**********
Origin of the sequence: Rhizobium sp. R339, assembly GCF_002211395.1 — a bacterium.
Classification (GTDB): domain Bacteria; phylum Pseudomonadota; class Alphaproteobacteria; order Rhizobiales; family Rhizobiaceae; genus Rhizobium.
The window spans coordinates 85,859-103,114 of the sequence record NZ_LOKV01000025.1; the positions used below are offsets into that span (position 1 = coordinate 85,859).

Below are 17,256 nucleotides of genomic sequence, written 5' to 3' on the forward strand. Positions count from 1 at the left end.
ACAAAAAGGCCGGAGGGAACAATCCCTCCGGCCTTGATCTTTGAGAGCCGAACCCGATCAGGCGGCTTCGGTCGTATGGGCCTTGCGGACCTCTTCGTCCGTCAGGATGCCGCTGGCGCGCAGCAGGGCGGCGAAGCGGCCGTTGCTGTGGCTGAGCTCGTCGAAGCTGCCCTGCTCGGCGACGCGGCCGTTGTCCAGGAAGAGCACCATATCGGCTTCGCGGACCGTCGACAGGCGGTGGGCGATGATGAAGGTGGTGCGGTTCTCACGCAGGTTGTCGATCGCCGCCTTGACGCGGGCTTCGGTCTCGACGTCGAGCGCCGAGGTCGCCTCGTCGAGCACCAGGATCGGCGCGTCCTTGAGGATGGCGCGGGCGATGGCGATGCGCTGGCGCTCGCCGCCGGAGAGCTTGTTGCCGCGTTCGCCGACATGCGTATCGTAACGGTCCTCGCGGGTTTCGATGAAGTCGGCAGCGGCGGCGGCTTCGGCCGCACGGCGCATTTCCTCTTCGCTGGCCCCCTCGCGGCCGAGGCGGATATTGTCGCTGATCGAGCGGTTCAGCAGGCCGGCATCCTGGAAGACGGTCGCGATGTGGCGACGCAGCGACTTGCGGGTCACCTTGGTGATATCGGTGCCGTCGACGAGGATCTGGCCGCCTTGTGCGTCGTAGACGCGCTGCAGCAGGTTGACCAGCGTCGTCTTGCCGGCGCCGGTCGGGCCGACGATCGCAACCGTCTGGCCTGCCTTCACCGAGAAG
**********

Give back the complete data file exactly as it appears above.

Origin of the sequence: Rhizobium sp. R339, assembly GCF_002211395.1 — a bacterium.
Classification (GTDB): domain Bacteria; phylum Pseudomonadota; class Alphaproteobacteria; order Rhizobiales; family Rhizobiaceae; genus Rhizobium.
The window spans coordinates 85,859-103,114 of the sequence record NZ_LOKV01000025.1; the positions used below are offsets into that span (position 1 = coordinate 85,859).

Below are 17,256 nucleotides of genomic sequence, written 5' to 3' on the forward strand. Positions count from 1 at the left end.
ACAAAAAGGCCGGAGGGAACAATCCCTCCGGCCTTGATCTTTGAGAGCCGAACCCGATCAGGCGGCTTCGGTCGTATGGGCCTTGCGGACCTCTTCGTCCGTCAGGATGCCGCTGGCGCGCAGCAGGGCGGCGAAGCGGCCGTTGCTGTGGCTGAGCTCGTCGAAGCTGCCCTGCTCGGCGACGCGGCCGTTGTCCAGGAAGAGCACCATATCGGCTTCGCGGACCGTCGACAGGCGGTGGGCGATGATGAAGGTGGTGCGGTTCTCACGCAGGTTGTCGATCGCCGCCTTGACGCGGGCTTCGGTCTCGACGTCGAGCGCCGAGGTCGCCTCGTCGAGCACCAGGATCGGCGCGTCCTTGAGGATGGCGCGGGCGATGGCGATGCGCTGGCGCTCGCCGCCGGAGAGCTTGTTGCCGCGTTCGCCGACATGCGTATCGTAACGGTCCTCGCGGGTTTCGATGAAGTCGGCAGCGGCGGCGGCTTCGGCCGCACGGCGCATTTCCTCTTCGCTGGCCCCCTCGCGGCCGAGGCGGATATTGTCGCTGATCGAGCGGTTCAGCAGGCCGGCATCCTGGAAGACGGTCGCGATGTGGCGACGCAGCGACTTGCGGGTCACCTTGGTGATATCGGTGCCGTCGACGAGGATCTGGCCGCCTTGTGCGTCGTAGACGCGCTGCAGCAGGTTGACCAGCGTCGTCTTGCCGGCGCCGGTCGGGCCGACGATCGCAACCGTCTGGCCTGCCTTCACCGAGAAG